DL: What about moments on the field, like hits or home runs?

JT: There have been a lot of them. Probably the times with my parents. My mom passed six years ago of lung cancer, so for me, all the memories of having her around—the World Series, the playoffs, the down times. Basically, just having her around really stands out as the most memorable, for sure.

DL: Was your first big-league home run a special moment?

JT: You know, to me there are other aspects to the game besides the home runs—the walks, the runs scored, the lineups we had in Cleveland, the players we had around us, the veterans that taught us the right way. But as far as statistics-wise, there’s so much more than the home runs that stand out.

DL: When you think about veteran players who influenced you, who stands out?

JT: Eddie Murray, Dave Winfield, Orel Hershiser. Dennis Martinez was up there. We had Brook Jacoby. Brook Jacoby was a big, big influence. I roomed with Joel Skinner, who now is a [minor-league manager] with the Indians; he was an influence. Obviously, Charlie Manuel. There were a lot of guys, older guys. Buddy Bell. Johnny Goryl. Johnny was a big influence. I could go on and on, and definitely, all those people have played a significant part to what we all did and how we progressed through the system.

DL: What role did Eddie Murray play for you?

JT: I think the veteranship. His leadership. His presence. What he brought to our clubhouse every day when he walked in the room. You knew he was a guy who was intense. He liked to play the game. He played it a long time and was very successful, so you looked at that and admired that, for sure.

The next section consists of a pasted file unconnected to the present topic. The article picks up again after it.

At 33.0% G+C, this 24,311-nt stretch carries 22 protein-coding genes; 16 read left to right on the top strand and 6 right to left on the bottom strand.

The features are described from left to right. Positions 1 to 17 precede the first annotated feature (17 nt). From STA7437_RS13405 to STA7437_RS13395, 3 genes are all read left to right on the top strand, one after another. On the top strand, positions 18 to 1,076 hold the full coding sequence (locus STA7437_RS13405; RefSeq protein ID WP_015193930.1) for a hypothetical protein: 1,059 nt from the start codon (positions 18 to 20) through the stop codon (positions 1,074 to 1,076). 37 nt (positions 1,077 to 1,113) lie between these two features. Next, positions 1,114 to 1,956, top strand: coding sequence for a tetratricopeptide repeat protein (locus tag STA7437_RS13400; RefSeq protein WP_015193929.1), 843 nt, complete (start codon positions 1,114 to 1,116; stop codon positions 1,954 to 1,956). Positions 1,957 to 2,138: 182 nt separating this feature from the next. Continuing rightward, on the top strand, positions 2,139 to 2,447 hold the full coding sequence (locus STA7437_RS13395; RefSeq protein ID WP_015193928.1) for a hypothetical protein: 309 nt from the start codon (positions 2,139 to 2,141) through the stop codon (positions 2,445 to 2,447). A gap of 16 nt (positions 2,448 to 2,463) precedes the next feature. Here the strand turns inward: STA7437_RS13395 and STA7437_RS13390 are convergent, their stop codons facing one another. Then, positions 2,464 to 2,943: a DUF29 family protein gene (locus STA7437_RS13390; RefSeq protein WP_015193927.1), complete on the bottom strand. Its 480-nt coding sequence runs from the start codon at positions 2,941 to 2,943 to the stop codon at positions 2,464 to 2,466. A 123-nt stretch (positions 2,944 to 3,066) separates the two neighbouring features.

DL: You were with Manny Ramirez when he was just a kid. What were your first impressions of Manny?

JT: Tremendous hitter. Maybe the best. I was telling somebody the other day that only other hitter that I’ve ever seen with as good of balance as Manny is Joe Mauer. Very similar. Lefty-righty, they’re very similar. They’re just big time. Great balance. Never got fooled. Just a solid, solid hitter.

DL: A sports psychologist once told me that Manny Ramirez is a poster child for never carrying one at-bat over to the next. Is that something you’ve been able to do throughout your career?

JT: I’ve tried to, but it’s difficult because you care. For me, and I think every hitter, no matter if it’s Manny or any other hitter, it’s hard not to carry it over. But what his biggest gift was—Manny’s—was the fact that he was so talented that he didn’t have many bad at-bats. Unlike me, where I might go three, four, five at-bats and not put the ball in play, so it affected me a little bit more because of the fact that we’re different hitters. As I said, his balance was so good that he just never, never got fooled a whole lot. That’s what makes each hitter unique.

DL: Just how good of a hitter was Albert Belle?

JT: Great. Just great. Maybe one of the best clutch hitters I’ve ever seen. He was a guy that during crunch time just got it done. He got it done. He studied the game, he practiced. He worked as hard as anybody I ever saw.

DL: What was Carlos Baerga like?

JT: Energy. Great energy and a leader in that regard. Every day he came to the park and, I think, got people ready to play.

DL: Were the 1995 Indians the best team you’ve played on?